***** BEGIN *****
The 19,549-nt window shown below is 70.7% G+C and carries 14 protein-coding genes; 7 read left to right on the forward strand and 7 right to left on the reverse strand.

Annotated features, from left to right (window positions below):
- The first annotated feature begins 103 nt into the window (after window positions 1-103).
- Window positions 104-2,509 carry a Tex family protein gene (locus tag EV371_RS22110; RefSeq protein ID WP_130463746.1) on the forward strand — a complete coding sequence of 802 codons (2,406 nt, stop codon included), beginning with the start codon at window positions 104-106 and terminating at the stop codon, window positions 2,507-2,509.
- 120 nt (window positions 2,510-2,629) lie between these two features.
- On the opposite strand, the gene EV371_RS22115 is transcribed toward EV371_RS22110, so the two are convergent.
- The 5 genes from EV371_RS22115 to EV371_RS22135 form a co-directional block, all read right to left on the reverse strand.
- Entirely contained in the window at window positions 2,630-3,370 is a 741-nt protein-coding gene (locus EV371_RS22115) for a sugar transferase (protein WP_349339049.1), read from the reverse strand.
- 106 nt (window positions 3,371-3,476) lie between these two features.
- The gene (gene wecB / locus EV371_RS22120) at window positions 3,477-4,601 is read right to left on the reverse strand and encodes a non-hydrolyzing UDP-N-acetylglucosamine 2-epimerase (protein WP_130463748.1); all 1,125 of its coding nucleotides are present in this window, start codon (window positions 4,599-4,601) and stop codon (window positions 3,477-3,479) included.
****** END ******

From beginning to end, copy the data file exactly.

The 19,549-nt window shown below is 70.7% G+C and carries 14 protein-coding genes; 7 read left to right on the forward strand and 7 right to left on the reverse strand.

Annotated features, from left to right (window positions below):
- The first annotated feature begins 103 nt into the window (after window positions 1-103).
- Window positions 104-2,509 carry a Tex family protein gene (locus tag EV371_RS22110; RefSeq protein ID WP_130463746.1) on the forward strand — a complete coding sequence of 802 codons (2,406 nt, stop codon included), beginning with the start codon at window positions 104-106 and terminating at the stop codon, window positions 2,507-2,509.
- 120 nt (window positions 2,510-2,629) lie between these two features.
- On the opposite strand, the gene EV371_RS22115 is transcribed toward EV371_RS22110, so the two are convergent.
- The 5 genes from EV371_RS22115 to EV371_RS22135 form a co-directional block, all read right to left on the reverse strand.
- Entirely contained in the window at window positions 2,630-3,370 is a 741-nt protein-coding gene (locus EV371_RS22115) for a sugar transferase (protein WP_349339049.1), read from the reverse strand.
- 106 nt (window positions 3,371-3,476) lie between these two features.
- The gene (gene wecB / locus EV371_RS22120) at window positions 3,477-4,601 is read right to left on the reverse strand and encodes a non-hydrolyzing UDP-N-acetylglucosamine 2-epimerase (protein WP_130463748.1); all 1,125 of its coding nucleotides are present in this window, start codon (window positions 4,599-4,601) and stop codon (window positions 3,477-3,479) included.